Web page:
Ehtoorah was born in Burma/Myanmar in 1994. Three years after his birth, he and his family, along with many others, were forced to flee from their homes due to persecution and human rights atrocities committed by the Burma military regime. Many were victims of the genocide, but Ehtoorah made it across the border and into Thailand. Although Thailand was not the home of his family, they were fortunate to be able to live without constantly looking over their shoulders in fear of persecution. Ten years after surviving in a destitute habitat of a Thai Refugee Camp, he was privileged to step into The Land of The Free for a fresh start.
A new beginning in America was a blessing and a curse; there were opportunities all around but there were also challenges. Instead of running around to avoid landmines, bullets, and rockets, he faced a different giant: language and education barriers. Ehtoorah describes starting a new life in America:
“It felt like stepping on a basketball court pairing up with Kevin Hart to play against Kobe Bryant and LeBron James. Or lining up to race against Usain Bolt. Or opening up a business with a budget of $100 to compete against Amazon, Microsoft, or Apple!”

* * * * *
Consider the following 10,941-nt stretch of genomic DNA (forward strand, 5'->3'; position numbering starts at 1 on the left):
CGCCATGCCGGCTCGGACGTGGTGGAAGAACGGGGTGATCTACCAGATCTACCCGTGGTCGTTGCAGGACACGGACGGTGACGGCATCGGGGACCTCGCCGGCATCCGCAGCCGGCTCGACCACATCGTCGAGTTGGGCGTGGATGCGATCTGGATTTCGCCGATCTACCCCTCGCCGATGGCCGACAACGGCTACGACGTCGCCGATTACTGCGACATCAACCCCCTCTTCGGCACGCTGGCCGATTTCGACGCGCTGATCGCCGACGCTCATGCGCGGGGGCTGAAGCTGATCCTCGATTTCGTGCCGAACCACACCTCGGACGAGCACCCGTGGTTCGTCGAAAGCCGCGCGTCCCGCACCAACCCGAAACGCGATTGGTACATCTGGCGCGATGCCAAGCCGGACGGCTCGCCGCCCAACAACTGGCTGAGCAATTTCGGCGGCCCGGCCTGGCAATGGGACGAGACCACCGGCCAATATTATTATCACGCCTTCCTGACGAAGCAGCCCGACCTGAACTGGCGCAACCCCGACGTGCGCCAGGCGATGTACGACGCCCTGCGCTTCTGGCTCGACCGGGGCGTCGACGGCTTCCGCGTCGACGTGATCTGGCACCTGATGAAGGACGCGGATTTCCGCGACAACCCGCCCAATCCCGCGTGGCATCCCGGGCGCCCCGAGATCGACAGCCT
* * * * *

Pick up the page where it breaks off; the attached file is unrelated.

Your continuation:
Growing up in the Refugee Camp and facing a poor education system, he did not have the formal education of an American student when he stepped foot in the United States at the age of fourteen. In a spout of motivation and direction, he decided to drop out of Glendale Community College in Arizona to pursue a new direction and in 2016 moved to Indianapolis with his family.
It was when he moved from Phoenix to Indianapolis in 2016 that he reached a turning point and felt called to more deeply serve his community. In 2016, he helped his parents start up a family grocery store in Indianapolis, IN. The family business was his school and the experiences exposed him to entrepreneurial business practices such as accounting, taxes, and inventory management. In turn, he gained knowledge and wisdom as well as a deeper relationship with those frequenting his store from the community.
Now, he is an active member of First Karen Baptist Church. Seeing a need to bring the community closer together and develop leadership while honoring cultural heritage amongst the youth, he began Fellowship Friday in January 2019. Ehtoorah finds joy in serving the church and the community at large.
He says, “I live by a motto that commands, Let all you do be done in love, with a hope that one day I will hear, Well done, good and faithful servant!”